Stroking Your Way To Higher Milk Yield

A new research study in Germany says, regular stroking of calves not only improves the animal-human relationship but also induces a weight gain in calves, which in turn results in higher milk yield later in life.

A healthy relationship between cattle and caretakers is very crucial not only for ethical reasons, but also for animal welfare and productivity. Quality relationship brings in reduced stress responses during routine management practices, increases work safety and may also fetch economic benefits.

It is generally observed that cattle and other domestic animals like and enjoy the gentle interactions which they occasionally have with humans in the form of stroking, soothing talks, etc. Whether these animal-human interactions bring in measurable, quantifiable changes in cattle is unknown and is an interesting subject to be studied and understood.

A recent study conducted in Germany throws some light into this aspect. Researchers wanted to understand the effects of gentle interactions during the first two weeks of a calf’s life, under conditions found typically in commercial dairy farms.

For their study, they picked 104 female Holstein-Friesian new-born calves at a commercial dairy farm and divided them into two groups. The calves in one group were subjected to 3 minutes of daily stroking for the first 14 days of their lives, while the other group members were devoid of this human interaction.

As part of gentle tactile interaction, researchers talked to them in a soft soothing way along with applying strokes on the lower part of their neck at a rate of about 60 strokes per minute in each direction for 3 minutes every day.

“In earlier studies, our team found out that cows especially enjoy being stroked at this spot. The animals’ heart rates even fall during stroking,” says Stephanie Lurzel from Institute of Animal Husbandry and Animal Welfare, Vienna.

The calves perceived these interactions as positive which were quite evident through high levels of neck stretching (occurred in 37 percent of all occasions), oral behavior (44 percent) and play behavior (9 percent). Neck stretching is commonly observed during social licking in adult cows and is interpreted as a sign of relaxation, while play behavior is considered not only to be an indicator of positive emotions, but is also observed to be a means to induce them.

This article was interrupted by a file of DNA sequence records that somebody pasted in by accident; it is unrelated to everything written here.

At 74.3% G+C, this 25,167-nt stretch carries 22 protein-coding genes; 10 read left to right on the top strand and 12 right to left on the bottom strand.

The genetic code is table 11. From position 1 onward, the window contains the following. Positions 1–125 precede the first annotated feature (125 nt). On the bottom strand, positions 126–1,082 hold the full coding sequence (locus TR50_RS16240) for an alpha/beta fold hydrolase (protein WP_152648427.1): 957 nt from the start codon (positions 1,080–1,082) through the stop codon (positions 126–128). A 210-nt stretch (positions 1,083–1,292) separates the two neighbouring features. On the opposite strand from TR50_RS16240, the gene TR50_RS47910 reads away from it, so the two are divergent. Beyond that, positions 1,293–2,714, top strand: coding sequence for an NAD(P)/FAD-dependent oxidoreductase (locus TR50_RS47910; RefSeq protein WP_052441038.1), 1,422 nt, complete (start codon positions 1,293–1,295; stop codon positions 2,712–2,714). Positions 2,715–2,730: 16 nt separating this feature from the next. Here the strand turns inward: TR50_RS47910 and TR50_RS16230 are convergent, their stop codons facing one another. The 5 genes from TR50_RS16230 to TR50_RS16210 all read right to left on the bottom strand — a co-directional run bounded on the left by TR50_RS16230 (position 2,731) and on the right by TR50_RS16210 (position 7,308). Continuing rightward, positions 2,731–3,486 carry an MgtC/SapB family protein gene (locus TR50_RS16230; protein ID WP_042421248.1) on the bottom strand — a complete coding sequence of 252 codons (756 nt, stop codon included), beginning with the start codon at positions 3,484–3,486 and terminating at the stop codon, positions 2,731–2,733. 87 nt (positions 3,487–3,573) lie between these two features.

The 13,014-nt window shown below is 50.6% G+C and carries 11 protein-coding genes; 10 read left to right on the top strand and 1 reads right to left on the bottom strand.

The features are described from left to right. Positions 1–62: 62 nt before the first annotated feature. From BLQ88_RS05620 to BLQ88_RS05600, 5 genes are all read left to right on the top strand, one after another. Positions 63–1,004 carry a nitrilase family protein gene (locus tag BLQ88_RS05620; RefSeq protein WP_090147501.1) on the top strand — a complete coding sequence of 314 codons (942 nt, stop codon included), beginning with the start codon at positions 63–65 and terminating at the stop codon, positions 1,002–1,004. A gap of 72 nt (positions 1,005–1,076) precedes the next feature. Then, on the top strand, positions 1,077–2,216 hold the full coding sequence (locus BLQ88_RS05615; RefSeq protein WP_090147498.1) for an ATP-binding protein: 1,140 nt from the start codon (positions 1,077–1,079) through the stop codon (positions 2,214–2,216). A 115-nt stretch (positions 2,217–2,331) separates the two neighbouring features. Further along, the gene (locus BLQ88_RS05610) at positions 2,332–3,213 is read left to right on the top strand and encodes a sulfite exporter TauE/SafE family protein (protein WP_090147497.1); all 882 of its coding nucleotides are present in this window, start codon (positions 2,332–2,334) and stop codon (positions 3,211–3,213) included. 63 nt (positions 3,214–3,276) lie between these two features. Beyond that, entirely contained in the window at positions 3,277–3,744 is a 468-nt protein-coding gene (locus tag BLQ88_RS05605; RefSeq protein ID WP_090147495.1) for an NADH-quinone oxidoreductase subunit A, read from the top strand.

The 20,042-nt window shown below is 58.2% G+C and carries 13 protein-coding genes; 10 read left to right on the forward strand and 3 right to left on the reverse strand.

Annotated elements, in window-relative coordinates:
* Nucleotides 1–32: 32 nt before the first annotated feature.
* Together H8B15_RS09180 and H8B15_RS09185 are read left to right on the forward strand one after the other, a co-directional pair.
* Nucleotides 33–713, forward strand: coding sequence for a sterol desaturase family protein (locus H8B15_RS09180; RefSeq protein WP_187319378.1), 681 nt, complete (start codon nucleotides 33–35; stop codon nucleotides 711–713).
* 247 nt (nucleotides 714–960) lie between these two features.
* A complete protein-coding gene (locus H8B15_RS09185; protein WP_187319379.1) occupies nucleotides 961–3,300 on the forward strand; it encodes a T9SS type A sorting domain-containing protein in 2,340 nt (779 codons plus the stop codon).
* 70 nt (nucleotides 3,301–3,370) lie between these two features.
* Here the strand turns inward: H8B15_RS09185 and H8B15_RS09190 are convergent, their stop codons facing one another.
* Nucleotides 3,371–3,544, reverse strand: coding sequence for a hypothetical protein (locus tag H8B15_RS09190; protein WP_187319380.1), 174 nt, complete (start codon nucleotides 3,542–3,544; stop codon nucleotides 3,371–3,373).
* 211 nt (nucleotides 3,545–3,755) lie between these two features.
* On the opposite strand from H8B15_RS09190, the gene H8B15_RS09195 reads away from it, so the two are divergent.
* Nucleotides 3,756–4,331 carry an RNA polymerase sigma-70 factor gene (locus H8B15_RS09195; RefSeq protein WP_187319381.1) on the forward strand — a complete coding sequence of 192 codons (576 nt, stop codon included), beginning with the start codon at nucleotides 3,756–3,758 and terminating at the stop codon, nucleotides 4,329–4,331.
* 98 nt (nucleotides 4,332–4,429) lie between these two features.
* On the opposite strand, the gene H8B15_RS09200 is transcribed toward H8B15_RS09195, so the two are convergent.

Better animal-human relationship

In order to examine the outcome of these gentle interactions, researchers conducted a small test in the third week of the calves’ life, known as the avoidance distance test. This test helps to quantify the quality of the animal-human relationship by measuring the distance at which a calf avoids a familiar person approaching towards it from the front. Avoidance distance is smaller for calves with less fear of humans, while it is larger for those which are more afraid of people.

This simple test revealed that calves which had experienced gentle interactions during the early phase of their lives showed lower avoidance distance than non-stroked calves.

“This test clearly shows that regular stroking has positive effects on the human-animal relationship,” Lurzel points out. “In practice, I recommend animal caretakers to maintain regular gentle interactions with their animals. Even if there is not as much time as three minutes a day per calf, regular interactions still have positive effects for the animals.”

Stroked calves show a higher average daily gain in body weight

Weight measurements three months after their birth showed that, stroked calves weight more than non-stroked calves. The average daily gain in body weight for stroked calves was about 3-7 percent more than that in non-stroked calves. This shows that gentle contact with humans appears to have a direct influence on the calf’s weight gain.

“The daily weight gain of the stroked calves in our study was about 3 percent higher than that of the control group. This would translate into around 50 kg more milk per cow per year,” says Lurzel.

In another recent research study, it was reported that there is a strong link between average daily gain in body weight until weaning and milk yield later in life. It was observed that calves with a 0.1 kg per day higher average daily gain in body weight produced on average 155 kg extra milk during their first lactation.

Researchers hypothesize that, one of the likely reasons for this higher weight gain in stroked calves could be that, with lower fear responses towards humans, their bodies were able to allocate more energy for growth. Another possible reason could be, stroking might be stimulating release of oxytocin or gastrointestinal hormones, which might also be contributing to a better weight gain.

Thus, gentle interactions between stock-people and calves may also be beneficial from an economic point of view, as a higher average daily gain seems to translate to a higher milk yield later in life and hence in a way have a bearing on the farm’s commercial success.


“The influence of gentle interactions on avoidance distance towards humans, weight gain and physiological parameters in group-housed dairy calves”, Stephanie Lurzel et al, Applied Animal Behaviour Science, 25 Sept, 2015.

Feature Image: Regular stroking improves the human-animal relationship. Credit Marc Decker

Ravindra Krishnamurthy

Ravindra Krishnamurthy is a freelance science writer covering science, tech, the environment, health, food, and culture.

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